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metalman

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  1. I've just read 'Oddities' by Commander R.T. Gould. Gould was a bit of a polymath in his time (he was, for example, chosen to dismantle, clean and reassemble John Harrison's original marine chronometer - the instrument talked about in Longitude by Dava Sobel - and wrote an authoritative book on the subject) and also appeared on the BBC's Brains Trust sometimes. This was a collection of essays about puzzling phenomena of various kinds that had attracted his interest; there was a second volume called Enigmas a few years later. After that I've gone back to the Golden Age detective stories with 'Shot at Dawn' by John Rhode (generally considered one of his better efforts) and now I'm half way through 'The Shop Window Murders' by Vernon Loder which was recently reprinted by Collins.
  2. So the first part of this thread dates from 2015. Is what they're doing now what they were meant to be doing then and it's taken them four years to get round to it, or is what they're doing now something completely different? And if so, what?
  3. Just finished The Human Division by John Scalzi, another instalment in his Old Man's War series. I really like these: there's clever science fiction, bits of comedic interlude, good human interest, and a pacy plot (even though this one was originally a collection of shorter episodes). If it has a fault, it's that all the characters talk in exactly the clever, witty, wisecracking sarcastic way that you expect Scalzi himself to talk. But it's a minor quibble - great fun. Now onto To Challenge Chaos by Brian Stableford, one of his earliest books and one of the first few published under the DAW imprint back in 1972.
  4. Just finished 'Britain by the book' by Oliver Tearle, and I'm now half way through his other book, 'The Secret Library'. Very interesting collections of literary snippets for those of a bookish nature.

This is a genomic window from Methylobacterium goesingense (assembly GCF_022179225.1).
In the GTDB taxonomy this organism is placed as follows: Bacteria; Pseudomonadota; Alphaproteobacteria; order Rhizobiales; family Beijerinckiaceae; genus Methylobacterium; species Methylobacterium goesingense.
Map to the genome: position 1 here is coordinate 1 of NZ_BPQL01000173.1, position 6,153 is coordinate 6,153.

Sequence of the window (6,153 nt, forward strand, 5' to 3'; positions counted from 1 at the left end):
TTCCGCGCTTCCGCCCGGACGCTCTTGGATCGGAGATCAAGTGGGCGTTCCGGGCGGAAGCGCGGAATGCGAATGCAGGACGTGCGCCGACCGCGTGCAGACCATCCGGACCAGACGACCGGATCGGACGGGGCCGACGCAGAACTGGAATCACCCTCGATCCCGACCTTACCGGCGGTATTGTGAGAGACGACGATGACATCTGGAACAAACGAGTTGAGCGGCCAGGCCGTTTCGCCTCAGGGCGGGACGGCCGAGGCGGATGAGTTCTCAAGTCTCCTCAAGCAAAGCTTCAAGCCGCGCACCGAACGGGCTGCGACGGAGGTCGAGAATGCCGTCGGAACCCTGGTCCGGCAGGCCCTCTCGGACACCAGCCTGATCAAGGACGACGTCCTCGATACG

5. Is there anywhere (online preferably) that I could find a map of all the footpaths in the Bradfield Parish Council district? They all have numbers and ideally I'd like a map that shows the numbers.
  6. Just finished: Pixel Juice by Jeff Noon - the usual Jeff Noon themes really and if you've read Vurt or Pollen you'll know what they are, but very enjoyable nonetheless. Then I whizzed through Sh*t my Dad Says by Justin Halpern, an amusing enough couple of hours diversion. Now I'm back to the 1930s detective stories again with Anthony Gilbert's The Body on the Beam.
  7. BHF are terribly expensive though. I buy a lot of books and CDs and they're almost all £2 in there, whereas there are still charity shops where you can get 3 for £1 or even 3 for 50p! I don't call £2 for a bog standard paperback realistic pricing, I'm afraid.
  8. Looks very much like it's 10th out of 10 since he says that it breaks the country down into 10 shopper segments.
  9. I saw that Gillan Mr Universe tour, with Bernie Torme, John McCoy, Colin Towns on keyboards and Mick Underwood on drums. Great stuff. I have a vague feeling that NWOBHM-ers Samson were the support.
  10. Looks as though reducing the speed limit to 40 along this road hasn't made any difference to the number of people driving their cars into trees etc. This morning there was a car backwards in the ditch just before the old hospital.
  11. Last read Murder from Three Angles by Vernon Loder, another 1930s detective story, which was OK. Now I've raced through Travels in the North by Karel Capek, an account of a trip up to the far North of Norway - it's quite interesting to follow where he went on Google Streetview to see how it's changed. Although Capek (1890-1938) is now best remembered for inventing the word Robot in his play R.U.R. (Rossum's Universal Robots), he wrote a wide variety of books and I've really enjoyed all the ones I've read, whether fiction or non-fiction - I rate him as one of those authors who was incapable of writing a dull bit of prose.
  12. Sorry, but £2 for a paperback in the Heart Foundation shop is nothing but a rip off, especially when you look at the prices in most of the other charity shops in Hillsborough (with the exception of the Mind shop, who are almost as bad).
  13. I'm listening to Nothingness, the second massive dark ambient compilation from This is Darkness. Download it free at https://thisisdarkness.bandcamp.com
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